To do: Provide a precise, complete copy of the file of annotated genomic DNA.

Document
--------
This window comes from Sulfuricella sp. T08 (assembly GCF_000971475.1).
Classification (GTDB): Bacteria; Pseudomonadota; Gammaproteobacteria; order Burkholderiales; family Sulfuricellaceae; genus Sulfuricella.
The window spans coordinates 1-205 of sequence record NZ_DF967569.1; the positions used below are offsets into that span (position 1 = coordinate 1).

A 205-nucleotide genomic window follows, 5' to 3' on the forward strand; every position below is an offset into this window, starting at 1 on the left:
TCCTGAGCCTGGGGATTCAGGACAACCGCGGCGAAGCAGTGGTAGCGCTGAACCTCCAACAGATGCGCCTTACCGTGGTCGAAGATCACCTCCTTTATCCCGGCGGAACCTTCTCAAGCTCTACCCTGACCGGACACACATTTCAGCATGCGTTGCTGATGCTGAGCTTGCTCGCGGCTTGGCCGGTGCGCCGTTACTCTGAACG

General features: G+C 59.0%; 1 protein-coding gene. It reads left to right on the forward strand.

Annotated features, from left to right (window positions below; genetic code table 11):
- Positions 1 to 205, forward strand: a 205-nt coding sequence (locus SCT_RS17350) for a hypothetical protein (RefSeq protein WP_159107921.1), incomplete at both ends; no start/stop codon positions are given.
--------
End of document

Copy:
This window comes from Sulfuricella sp. T08 (assembly GCF_000971475.1).
Classification (GTDB): Bacteria; Pseudomonadota; Gammaproteobacteria; order Burkholderiales; family Sulfuricellaceae; genus Sulfuricella.
The window spans coordinates 1-205 of sequence record NZ_DF967569.1; the positions used below are offsets into that span (position 1 = coordinate 1).

A 205-nucleotide genomic window follows, 5' to 3' on the forward strand; every position below is an offset into this window, starting at 1 on the left:
TCCTGAGCCTGGGGATTCAGGACAACCGCGGCGAAGCAGTGGTAGCGCTGAACCTCCAACAGATGCGCCTTACCGTGGTCGAAGATCACCTCCTTTATCCCGGCGGAACCTTCTCAAGCTCTACCCTGACCGGACACACATTTCAGCATGCGTTGCTGATGCTGAGCTTGCTCGCGGCTTGGCCGGTGCGCCGTTACTCTGAACG

General features: G+C 59.0%; 1 protein-coding gene. It reads left to right on the forward strand.

Annotated features, from left to right (window positions below; genetic code table 11):
- Positions 1 to 205, forward strand: a 205-nt coding sequence (locus SCT_RS17350) for a hypothetical protein (RefSeq protein WP_159107921.1), incomplete at both ends; no start/stop codon positions are given.